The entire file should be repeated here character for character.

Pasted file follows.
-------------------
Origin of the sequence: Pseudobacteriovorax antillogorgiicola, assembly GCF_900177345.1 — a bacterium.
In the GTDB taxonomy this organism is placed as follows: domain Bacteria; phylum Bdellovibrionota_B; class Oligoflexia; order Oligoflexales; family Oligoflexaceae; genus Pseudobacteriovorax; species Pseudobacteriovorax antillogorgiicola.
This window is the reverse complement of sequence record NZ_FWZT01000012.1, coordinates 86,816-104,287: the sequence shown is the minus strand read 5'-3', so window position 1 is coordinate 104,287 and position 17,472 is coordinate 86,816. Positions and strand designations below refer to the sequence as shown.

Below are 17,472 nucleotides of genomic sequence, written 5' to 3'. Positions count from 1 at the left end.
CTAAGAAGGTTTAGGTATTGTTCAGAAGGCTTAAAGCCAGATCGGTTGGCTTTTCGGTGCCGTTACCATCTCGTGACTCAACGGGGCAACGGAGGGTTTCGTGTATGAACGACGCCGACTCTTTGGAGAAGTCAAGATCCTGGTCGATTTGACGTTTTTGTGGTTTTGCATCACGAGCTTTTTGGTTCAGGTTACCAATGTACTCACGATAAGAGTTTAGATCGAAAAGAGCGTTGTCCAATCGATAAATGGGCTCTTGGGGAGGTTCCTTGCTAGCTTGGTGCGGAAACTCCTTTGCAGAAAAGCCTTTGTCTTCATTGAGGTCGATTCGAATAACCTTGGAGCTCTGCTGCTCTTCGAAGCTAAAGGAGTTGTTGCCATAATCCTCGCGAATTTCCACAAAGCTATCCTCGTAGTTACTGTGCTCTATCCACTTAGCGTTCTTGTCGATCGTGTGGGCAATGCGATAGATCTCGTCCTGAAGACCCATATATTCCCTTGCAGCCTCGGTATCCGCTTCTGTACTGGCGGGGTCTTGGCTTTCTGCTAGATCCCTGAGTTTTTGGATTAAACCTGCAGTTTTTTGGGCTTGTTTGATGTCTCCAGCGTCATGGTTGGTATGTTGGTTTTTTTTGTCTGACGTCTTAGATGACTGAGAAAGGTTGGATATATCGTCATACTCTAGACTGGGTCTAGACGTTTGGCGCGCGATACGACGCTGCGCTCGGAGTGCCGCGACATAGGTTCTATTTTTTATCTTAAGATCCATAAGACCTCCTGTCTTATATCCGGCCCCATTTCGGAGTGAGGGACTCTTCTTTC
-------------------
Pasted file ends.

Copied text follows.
Origin of the sequence: Pseudobacteriovorax antillogorgiicola, assembly GCF_900177345.1 — a bacterium.
In the GTDB taxonomy this organism is placed as follows: domain Bacteria; phylum Bdellovibrionota_B; class Oligoflexia; order Oligoflexales; family Oligoflexaceae; genus Pseudobacteriovorax; species Pseudobacteriovorax antillogorgiicola.
This window is the reverse complement of sequence record NZ_FWZT01000012.1, coordinates 86,816-104,287: the sequence shown is the minus strand read 5'-3', so window position 1 is coordinate 104,287 and position 17,472 is coordinate 86,816. Positions and strand designations below refer to the sequence as shown.

Below are 17,472 nucleotides of genomic sequence, written 5' to 3'. Positions count from 1 at the left end.
CTAAGAAGGTTTAGGTATTGTTCAGAAGGCTTAAAGCCAGATCGGTTGGCTTTTCGGTGCCGTTACCATCTCGTGACTCAACGGGGCAACGGAGGGTTTCGTGTATGAACGACGCCGACTCTTTGGAGAAGTCAAGATCCTGGTCGATTTGACGTTTTTGTGGTTTTGCATCACGAGCTTTTTGGTTCAGGTTACCAATGTACTCACGATAAGAGTTTAGATCGAAAAGAGCGTTGTCCAATCGATAAATGGGCTCTTGGGGAGGTTCCTTGCTAGCTTGGTGCGGAAACTCCTTTGCAGAAAAGCCTTTGTCTTCATTGAGGTCGATTCGAATAACCTTGGAGCTCTGCTGCTCTTCGAAGCTAAAGGAGTTGTTGCCATAATCCTCGCGAATTTCCACAAAGCTATCCTCGTAGTTACTGTGCTCTATCCACTTAGCGTTCTTGTCGATCGTGTGGGCAATGCGATAGATCTCGTCCTGAAGACCCATATATTCCCTTGCAGCCTCGGTATCCGCTTCTGTACTGGCGGGGTCTTGGCTTTCTGCTAGATCCCTGAGTTTTTGGATTAAACCTGCAGTTTTTTGGGCTTGTTTGATGTCTCCAGCGTCATGGTTGGTATGTTGGTTTTTTTTGTCTGACGTCTTAGATGACTGAGAAAGGTTGGATATATCGTCATACTCTAGACTGGGTCTAGACGTTTGGCGCGCGATACGACGCTGCGCTCGGAGTGCCGCGACATAGGTTCTATTTTTTATCTTAAGATCCATAAGACCTCCTGTCTTATATCCGGCCCCATTTCGGAGTGAGGGACTCTTCTTTC